JOINT BASE MYER-HENDERSON HALL, Va. (AP) — Army Gen. Mark Milley delivered a full-throated defense of democracy and not-so-subtle swipes at former President Donald Trump during a packed ceremony as he closed out his four, often tumultuous years as chairman of the Joint Chiefs of Staff. Milley never mentioned the former president by name. but he practically shouted that the U.S. military swears to protect the Constitution “against ALL enemies, foreign AND domestic.” As chairman, Milley pushed back against a host of Trump’s plans. President Joe Biden also spoke at Friday's ceremony and he continued the democracy theme. He praised Milley’s staunch defense of the Constitution, which he said “has always been Mark’s North Star.”
LOS ANGELES (AP) — iHeartRadio has unveiled its star-studded 2023 Jingle Ball lineup, including performances by Olivia Rodrigo, Usher, Nicki Minaj, SZA, Niall Horan, and Jelly Roll. The 11-city tour will hit Tampa and the Miami area, the Dallas area, Los Angeles, Chicago, Detroit, New York, Boston, Washington, Philadelphia and Atlanta. Other acts include OneRepublic, AJR, Sabrina Carpenter, Miguel, Big Time Rush, NCT DREAM, Flo Rida. The concert will be carried live across the country on iHeartRadio and the iHeartRadio app. Under a new agreement with ABC, a television special will air Dec. 21. Tickets go on sale for the general public Oct. 6.
PHOENIX (AP) — Arizona and Utah will keep iconic national parks in those states open if a federal government shutdown cuts off funding nationwide. People can keep visiting Arizona’s orange-striped Grand Canyon and the sheer red cliffs of Utah’s Zion Valley. Most importantly for state budgets, visitors can keep spending their money near the parks. A cutoff could come Sunday. The economic impact of the national parks is so important that Arizona’s Democratic governor and Utah’s Republican governor have decided to invest state funds in keeping Grand Canyon, Zion, Arches, Bryce Canyon, Capitol Reef and Canyonlands national parks open. For Arizona Gov. Katie Hobbs and Utah Gov. Spencer Cox, it’s a simple question of economics.
NEW YORK (AP) — TikTok has become a key marketing channel for vendors promoting steroids and other bodybuilding drugs to millions of the app’s users, according to a report released Thursday that the social media company disputes. In the study, the nonprofit Center for Countering Digital Hate says popular videos encouraging use of the products for aesthetic or athletic gain are being posted by influencers who often downplay the risks associated with them. TikTok spokesperson Ben Rathe criticized the report, saying the group’s methodology doesn’t distinguish between harmful videos and positive content that talks about recovery from steroids or their side effects.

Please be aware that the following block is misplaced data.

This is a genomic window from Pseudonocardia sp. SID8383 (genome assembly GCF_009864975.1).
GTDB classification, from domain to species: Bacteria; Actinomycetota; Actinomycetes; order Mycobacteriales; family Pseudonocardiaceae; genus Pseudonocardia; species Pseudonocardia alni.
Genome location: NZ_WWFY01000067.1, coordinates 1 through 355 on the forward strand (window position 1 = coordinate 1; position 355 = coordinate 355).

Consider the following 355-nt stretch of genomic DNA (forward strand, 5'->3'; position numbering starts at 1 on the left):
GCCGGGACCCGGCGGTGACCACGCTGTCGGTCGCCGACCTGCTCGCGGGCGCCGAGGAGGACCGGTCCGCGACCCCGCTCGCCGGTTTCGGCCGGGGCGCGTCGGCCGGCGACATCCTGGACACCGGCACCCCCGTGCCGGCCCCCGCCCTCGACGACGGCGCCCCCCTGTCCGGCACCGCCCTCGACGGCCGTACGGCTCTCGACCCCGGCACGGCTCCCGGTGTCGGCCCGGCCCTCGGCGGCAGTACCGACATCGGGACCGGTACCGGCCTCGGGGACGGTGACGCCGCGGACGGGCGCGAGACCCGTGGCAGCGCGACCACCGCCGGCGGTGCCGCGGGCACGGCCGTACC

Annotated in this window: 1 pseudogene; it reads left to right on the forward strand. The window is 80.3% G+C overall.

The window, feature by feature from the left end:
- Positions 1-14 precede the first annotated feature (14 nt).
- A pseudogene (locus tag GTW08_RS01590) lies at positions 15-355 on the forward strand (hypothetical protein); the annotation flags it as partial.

Deion Sanders' immediate impact after taking over a Colorado football program that won just one game last year is providing hope for other Black coaches looking to land Power Five jobs. There are only 14 Black head coaches roaming the sidelines at the 133 Football Bowl Subdivision programs while roughly half the players are Black. Notre Dame’s Marcus Freeman and Penn State’s James Franklin are the only ones at what would be considered traditional powerhouses. It's too early to say whether the national attention that Sanders has generated leads to more opportunities for Black coaches but it has sparked conversations.
WASHINGTON (AP) — The Biden administration is asking America’s colleges to step up their efforts to make campuses more racially diverse. A new Education Department report urges schools to boost scholarships and minority recruiting and place “meaningful emphasis” on the adversity students face because of their race or finances. The report promotes strategies to boost diversity in the wake of a Supreme Court decision from June barring colleges from considering the race of applicants in the admission process. It fulfills a request from President Joe Biden to help colleges advance diversity without running afoul of the court’s decision.
BOSTON (AP) — The U.S. military, employers and economic development specialists have been raising alarms about the implications of American students' low math scores for the country's competitiveness and national security. The Defense Department calls for a major initiative to support education in science, technology, engineering and math, or STEM. The number of jobs in math occupations is projected to grow dramatically, but only one in five college-bound American high school students is prepared for college-level courses in STEM, according to the National Science and Technology Council.
More research is showing that we carry genes from other kinds of ancient humans, and their DNA affects our lives today. DNA research has found that our Homo sapiens ancestors mated with Neanderthals and Denisovans long ago. We were the only ones to survive, which may have to do with how our ancestors were able to adapt to many parts of the world. But we still carry these other groups in our genes. And a growing body of science is uncovering how their DNA affects us today. Neanderthal genes have been linked with our immune systems and COVID-19 response, while Denisovan genes may help adapt to high altitudes.
—The Associated Press
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Host Terry Lipshetz is a senior producer for Lee Enterprises. Besides producing the daily Hot off the Wire news podcast, Terry conducts periodic interviews for this Behind the Headlines program, co-hosts the Streamed & Screened movies and television program and is the producer of Across the Sky, a podcast dedicated to weather and climate.